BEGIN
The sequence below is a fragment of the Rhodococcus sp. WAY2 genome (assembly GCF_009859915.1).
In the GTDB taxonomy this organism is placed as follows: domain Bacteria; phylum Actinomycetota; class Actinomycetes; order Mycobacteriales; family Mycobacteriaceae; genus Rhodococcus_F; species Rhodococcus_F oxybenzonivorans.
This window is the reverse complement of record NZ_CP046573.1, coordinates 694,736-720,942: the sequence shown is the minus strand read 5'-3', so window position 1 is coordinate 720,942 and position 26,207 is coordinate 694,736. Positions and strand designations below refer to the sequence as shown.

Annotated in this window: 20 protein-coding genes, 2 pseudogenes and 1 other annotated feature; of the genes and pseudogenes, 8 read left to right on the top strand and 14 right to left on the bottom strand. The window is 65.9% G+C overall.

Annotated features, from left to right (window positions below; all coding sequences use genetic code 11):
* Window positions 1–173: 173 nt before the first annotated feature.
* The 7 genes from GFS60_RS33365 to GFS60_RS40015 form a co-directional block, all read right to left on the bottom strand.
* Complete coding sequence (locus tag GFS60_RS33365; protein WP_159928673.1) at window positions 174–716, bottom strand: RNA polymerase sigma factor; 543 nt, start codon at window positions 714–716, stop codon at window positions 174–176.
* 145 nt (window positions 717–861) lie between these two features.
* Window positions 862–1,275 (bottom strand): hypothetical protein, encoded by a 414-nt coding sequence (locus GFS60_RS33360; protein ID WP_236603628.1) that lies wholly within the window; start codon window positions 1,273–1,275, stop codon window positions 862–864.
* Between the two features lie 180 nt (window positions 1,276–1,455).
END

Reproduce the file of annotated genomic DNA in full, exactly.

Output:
The sequence below is a fragment of the Rhodococcus sp. WAY2 genome (assembly GCF_009859915.1).
In the GTDB taxonomy this organism is placed as follows: domain Bacteria; phylum Actinomycetota; class Actinomycetes; order Mycobacteriales; family Mycobacteriaceae; genus Rhodococcus_F; species Rhodococcus_F oxybenzonivorans.
This window is the reverse complement of record NZ_CP046573.1, coordinates 694,736-720,942: the sequence shown is the minus strand read 5'-3', so window position 1 is coordinate 720,942 and position 26,207 is coordinate 694,736. Positions and strand designations below refer to the sequence as shown.

Annotated in this window: 20 protein-coding genes, 2 pseudogenes and 1 other annotated feature; of the genes and pseudogenes, 8 read left to right on the top strand and 14 right to left on the bottom strand. The window is 65.9% G+C overall.

Annotated features, from left to right (window positions below; all coding sequences use genetic code 11):
* Window positions 1–173: 173 nt before the first annotated feature.
* The 7 genes from GFS60_RS33365 to GFS60_RS40015 form a co-directional block, all read right to left on the bottom strand.
* Complete coding sequence (locus tag GFS60_RS33365; protein WP_159928673.1) at window positions 174–716, bottom strand: RNA polymerase sigma factor; 543 nt, start codon at window positions 714–716, stop codon at window positions 174–176.
* 145 nt (window positions 717–861) lie between these two features.
* Window positions 862–1,275 (bottom strand): hypothetical protein, encoded by a 414-nt coding sequence (locus GFS60_RS33360; protein ID WP_236603628.1) that lies wholly within the window; start codon window positions 1,273–1,275, stop codon window positions 862–864.
* Between the two features lie 180 nt (window positions 1,276–1,455).